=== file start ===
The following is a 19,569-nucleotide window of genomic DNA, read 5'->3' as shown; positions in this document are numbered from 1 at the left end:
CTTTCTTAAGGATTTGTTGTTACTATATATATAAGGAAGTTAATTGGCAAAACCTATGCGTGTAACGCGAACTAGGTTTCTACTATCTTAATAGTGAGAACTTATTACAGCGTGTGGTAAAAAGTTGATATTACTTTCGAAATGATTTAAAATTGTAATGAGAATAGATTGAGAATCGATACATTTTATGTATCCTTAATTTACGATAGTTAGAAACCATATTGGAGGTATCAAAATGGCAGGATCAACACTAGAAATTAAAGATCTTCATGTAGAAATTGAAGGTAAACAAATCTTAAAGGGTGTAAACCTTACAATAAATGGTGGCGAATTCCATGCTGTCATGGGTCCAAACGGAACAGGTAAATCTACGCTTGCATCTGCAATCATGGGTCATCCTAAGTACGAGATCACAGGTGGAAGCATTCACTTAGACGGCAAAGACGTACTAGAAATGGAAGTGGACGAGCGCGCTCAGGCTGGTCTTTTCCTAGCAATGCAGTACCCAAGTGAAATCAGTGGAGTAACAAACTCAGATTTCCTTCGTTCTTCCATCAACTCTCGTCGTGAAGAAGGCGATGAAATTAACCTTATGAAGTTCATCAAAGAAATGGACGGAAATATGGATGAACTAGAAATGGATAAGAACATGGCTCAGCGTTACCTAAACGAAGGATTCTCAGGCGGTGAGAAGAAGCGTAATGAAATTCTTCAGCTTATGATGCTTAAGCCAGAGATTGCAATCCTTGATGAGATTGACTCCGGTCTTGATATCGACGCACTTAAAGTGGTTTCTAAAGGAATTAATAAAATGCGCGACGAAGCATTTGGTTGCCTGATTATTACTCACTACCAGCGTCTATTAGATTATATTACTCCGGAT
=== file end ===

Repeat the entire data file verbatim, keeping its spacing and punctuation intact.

The following is a 19,569-nucleotide window of genomic DNA, read 5'->3' as shown; positions in this document are numbered from 1 at the left end:
CTTTCTTAAGGATTTGTTGTTACTATATATATAAGGAAGTTAATTGGCAAAACCTATGCGTGTAACGCGAACTAGGTTTCTACTATCTTAATAGTGAGAACTTATTACAGCGTGTGGTAAAAAGTTGATATTACTTTCGAAATGATTTAAAATTGTAATGAGAATAGATTGAGAATCGATACATTTTATGTATCCTTAATTTACGATAGTTAGAAACCATATTGGAGGTATCAAAATGGCAGGATCAACACTAGAAATTAAAGATCTTCATGTAGAAATTGAAGGTAAACAAATCTTAAAGGGTGTAAACCTTACAATAAATGGTGGCGAATTCCATGCTGTCATGGGTCCAAACGGAACAGGTAAATCTACGCTTGCATCTGCAATCATGGGTCATCCTAAGTACGAGATCACAGGTGGAAGCATTCACTTAGACGGCAAAGACGTACTAGAAATGGAAGTGGACGAGCGCGCTCAGGCTGGTCTTTTCCTAGCAATGCAGTACCCAAGTGAAATCAGTGGAGTAACAAACTCAGATTTCCTTCGTTCTTCCATCAACTCTCGTCGTGAAGAAGGCGATGAAATTAACCTTATGAAGTTCATCAAAGAAATGGACGGAAATATGGATGAACTAGAAATGGATAAGAACATGGCTCAGCGTTACCTAAACGAAGGATTCTCAGGCGGTGAGAAGAAGCGTAATGAAATTCTTCAGCTTATGATGCTTAAGCCAGAGATTGCAATCCTTGATGAGATTGACTCCGGTCTTGATATCGACGCACTTAAAGTGGTTTCTAAAGGAATTAATAAAATGCGCGACGAAGCATTTGGTTGCCTGATTATTACTCACTACCAGCGTCTATTAGATTATATTACTCCGGAT